WORTHINGTON - Students need, and require, more than just reading, writing and arithmetic to have a successful education. A vital part of the educational system - and often misunderstood or overlooked - are school counselors.
So what exactly does a counselor do?
School counselors from District 518 offered a slight chuckle when asked what a “typical” day is like in their profession.
“There’s no such thing,“ Worthington High School counselor Dan Schnelle said.
“Every day is different - you never know what to expect. That’s part of the territory. We’re there to respond to whatever the student needs at the time. We may have certain things we have to do, but if a kid comes in in crisis, everything stops to deal with that and you never know when that is going to happen.”
Prairie Elementary school counselor Laurie Knudson has regularly scheduled classroom visits. Knudson says she is able to visit each of the 52 classes at Prairie once a month for an in-class lesson, but that is just the tip of the iceberg.
“At the elementary level they are definitely working on more of those developmental skills and character building,” WHS counselor Lakeyta Porter explained. “Laurie does developmental guidance a lot more - small groups. She definitely spends a lot of her time doing small groups and getting into classrooms.”
At Worthington Middle School, counselor Carrie Adams also offers classroom guidance, like Knudson, in addition to a careers unit with eighth-grade students. Adams also works with small groups and aids students with high school planning.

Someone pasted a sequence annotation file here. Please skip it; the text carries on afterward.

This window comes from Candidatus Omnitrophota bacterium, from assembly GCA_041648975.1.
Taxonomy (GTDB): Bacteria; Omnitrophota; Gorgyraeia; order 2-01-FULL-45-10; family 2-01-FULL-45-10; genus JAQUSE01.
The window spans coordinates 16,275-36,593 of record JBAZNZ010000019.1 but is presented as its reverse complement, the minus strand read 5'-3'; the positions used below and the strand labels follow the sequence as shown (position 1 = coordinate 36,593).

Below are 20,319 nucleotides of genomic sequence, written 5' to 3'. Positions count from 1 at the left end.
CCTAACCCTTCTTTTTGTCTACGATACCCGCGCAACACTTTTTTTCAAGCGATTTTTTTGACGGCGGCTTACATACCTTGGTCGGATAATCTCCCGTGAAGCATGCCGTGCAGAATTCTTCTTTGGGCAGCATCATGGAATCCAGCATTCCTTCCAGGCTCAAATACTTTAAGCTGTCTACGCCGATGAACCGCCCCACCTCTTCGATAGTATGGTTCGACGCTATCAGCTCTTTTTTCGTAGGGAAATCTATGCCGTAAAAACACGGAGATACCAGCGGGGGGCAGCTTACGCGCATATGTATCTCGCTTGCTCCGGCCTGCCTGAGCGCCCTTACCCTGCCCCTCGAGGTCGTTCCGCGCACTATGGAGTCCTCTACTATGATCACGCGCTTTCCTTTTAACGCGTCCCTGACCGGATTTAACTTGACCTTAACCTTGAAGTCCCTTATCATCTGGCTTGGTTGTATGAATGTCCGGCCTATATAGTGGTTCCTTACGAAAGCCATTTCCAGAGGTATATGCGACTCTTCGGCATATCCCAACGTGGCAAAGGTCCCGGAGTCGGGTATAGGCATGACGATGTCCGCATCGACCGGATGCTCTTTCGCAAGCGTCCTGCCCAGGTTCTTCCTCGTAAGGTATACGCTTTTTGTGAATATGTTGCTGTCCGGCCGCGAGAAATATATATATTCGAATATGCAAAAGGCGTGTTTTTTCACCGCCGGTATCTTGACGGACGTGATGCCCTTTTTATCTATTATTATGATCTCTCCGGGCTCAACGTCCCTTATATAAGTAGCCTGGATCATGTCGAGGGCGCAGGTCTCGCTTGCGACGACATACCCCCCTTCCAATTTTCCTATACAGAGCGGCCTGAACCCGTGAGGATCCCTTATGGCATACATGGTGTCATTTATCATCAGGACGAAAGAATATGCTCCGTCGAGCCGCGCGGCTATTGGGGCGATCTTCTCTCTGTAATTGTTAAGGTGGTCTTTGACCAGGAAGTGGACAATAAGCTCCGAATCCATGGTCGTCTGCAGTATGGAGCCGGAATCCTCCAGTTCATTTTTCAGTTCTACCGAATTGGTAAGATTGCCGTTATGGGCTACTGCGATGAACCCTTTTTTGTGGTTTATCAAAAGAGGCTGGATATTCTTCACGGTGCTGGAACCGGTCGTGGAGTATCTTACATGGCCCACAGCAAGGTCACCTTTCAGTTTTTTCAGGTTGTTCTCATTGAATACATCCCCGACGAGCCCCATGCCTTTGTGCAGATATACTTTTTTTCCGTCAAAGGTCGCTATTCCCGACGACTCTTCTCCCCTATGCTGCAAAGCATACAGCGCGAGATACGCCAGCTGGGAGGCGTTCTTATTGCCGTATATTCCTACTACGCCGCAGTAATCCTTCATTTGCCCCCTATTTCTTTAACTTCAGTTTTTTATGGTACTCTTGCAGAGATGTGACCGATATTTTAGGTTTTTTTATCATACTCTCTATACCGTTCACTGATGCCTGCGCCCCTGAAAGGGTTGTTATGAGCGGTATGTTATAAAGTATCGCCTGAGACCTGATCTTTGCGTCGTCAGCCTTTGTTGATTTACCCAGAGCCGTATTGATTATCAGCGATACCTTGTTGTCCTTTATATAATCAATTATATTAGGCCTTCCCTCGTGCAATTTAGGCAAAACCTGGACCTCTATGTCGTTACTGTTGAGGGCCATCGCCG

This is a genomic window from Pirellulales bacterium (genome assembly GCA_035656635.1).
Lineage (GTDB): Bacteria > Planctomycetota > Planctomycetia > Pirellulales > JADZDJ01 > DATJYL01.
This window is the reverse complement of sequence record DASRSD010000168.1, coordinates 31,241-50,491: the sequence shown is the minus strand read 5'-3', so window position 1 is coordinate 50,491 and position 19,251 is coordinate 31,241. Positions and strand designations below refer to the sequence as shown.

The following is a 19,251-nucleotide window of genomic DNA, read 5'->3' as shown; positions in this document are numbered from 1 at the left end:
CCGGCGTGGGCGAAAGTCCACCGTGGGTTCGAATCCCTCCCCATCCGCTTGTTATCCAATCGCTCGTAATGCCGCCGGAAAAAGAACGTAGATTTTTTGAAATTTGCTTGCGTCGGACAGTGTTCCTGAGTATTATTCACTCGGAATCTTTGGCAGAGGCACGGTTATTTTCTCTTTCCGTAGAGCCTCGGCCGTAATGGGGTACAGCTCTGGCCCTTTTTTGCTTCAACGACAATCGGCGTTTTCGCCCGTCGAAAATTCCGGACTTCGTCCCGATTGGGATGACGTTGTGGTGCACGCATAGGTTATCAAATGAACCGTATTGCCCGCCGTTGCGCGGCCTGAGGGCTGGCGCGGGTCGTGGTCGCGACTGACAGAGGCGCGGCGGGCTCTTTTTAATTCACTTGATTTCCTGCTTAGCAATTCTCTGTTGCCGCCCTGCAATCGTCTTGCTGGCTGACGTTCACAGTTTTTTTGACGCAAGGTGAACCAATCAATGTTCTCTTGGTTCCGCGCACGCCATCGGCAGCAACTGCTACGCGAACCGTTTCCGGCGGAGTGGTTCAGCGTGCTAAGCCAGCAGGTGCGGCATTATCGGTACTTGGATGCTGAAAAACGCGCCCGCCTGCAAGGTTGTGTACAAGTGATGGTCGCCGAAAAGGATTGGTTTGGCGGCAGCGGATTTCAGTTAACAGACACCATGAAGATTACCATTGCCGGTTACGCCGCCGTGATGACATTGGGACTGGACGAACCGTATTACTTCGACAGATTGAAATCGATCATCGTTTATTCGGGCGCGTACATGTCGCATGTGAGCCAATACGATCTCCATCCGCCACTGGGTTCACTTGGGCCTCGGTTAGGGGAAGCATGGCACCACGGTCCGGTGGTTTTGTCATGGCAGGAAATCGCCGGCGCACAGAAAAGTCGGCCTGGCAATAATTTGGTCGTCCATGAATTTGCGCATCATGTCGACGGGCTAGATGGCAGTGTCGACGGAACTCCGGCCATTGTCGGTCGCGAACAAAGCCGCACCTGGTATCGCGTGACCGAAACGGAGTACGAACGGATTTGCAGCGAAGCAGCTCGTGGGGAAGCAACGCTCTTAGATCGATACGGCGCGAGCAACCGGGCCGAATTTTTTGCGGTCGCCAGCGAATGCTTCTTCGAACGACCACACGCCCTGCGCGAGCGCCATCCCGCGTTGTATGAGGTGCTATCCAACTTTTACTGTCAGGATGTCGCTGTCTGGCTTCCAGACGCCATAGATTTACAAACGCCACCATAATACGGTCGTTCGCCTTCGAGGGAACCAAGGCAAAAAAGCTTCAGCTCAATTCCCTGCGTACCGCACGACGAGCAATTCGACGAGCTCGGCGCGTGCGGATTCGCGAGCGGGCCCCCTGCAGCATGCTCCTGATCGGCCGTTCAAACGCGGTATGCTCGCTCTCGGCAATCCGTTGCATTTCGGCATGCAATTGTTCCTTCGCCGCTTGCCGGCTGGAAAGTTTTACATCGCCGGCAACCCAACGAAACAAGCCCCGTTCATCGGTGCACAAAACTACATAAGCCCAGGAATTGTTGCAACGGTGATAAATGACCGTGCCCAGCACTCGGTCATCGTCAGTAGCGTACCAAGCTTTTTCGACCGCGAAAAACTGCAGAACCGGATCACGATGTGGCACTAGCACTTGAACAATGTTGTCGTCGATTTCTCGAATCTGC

For the high school counselors and Area Learning Center counselor Jami Wahl, the routine activities are very different than Knudson’s.
“We definitely are working with kids making sure they are staying on track to graduate high school and then also developing a plan for their future,” Porter shared. “We deal with the personal and social issues that students may have that could be academic-related or could be outside of academics.”
“There are things that tend to interfere with being successful in the classroom and sometimes it is academic related,” Schnelle explained. “But, sometimes it is just other things going on in their lives that distract and get in the way.”
Psychologist Abraham Maslow developed a hierarchy of needs that each person must achieve certain needs in order to grow. At the most basic level, humans need to have their biological needs met before they can begin to achieve.
In a presentation to District 518’s Operations Committee earlier this month, Adams explained that students must have these very basic needs met before they can be expected to achieve educational goals.
As of October, District 518 had 2,958 students enrolled districtwide; 2,121 of those students (71.7) percent receiving free or reduced lunch. It could be argued that if a child is not having basic survival needs met, it is unlikely he or she will be able to achieve the same high level of goals as a child who does not have those same worries.
“We’ve been trained to look at the whole picture and not just see a student who is acting out in class,” Knudson said.
In District 518, counselors work with students outside of the realm of academics. They connect students with community resources that can benefit both students and their families such as school supplies or warm clothing.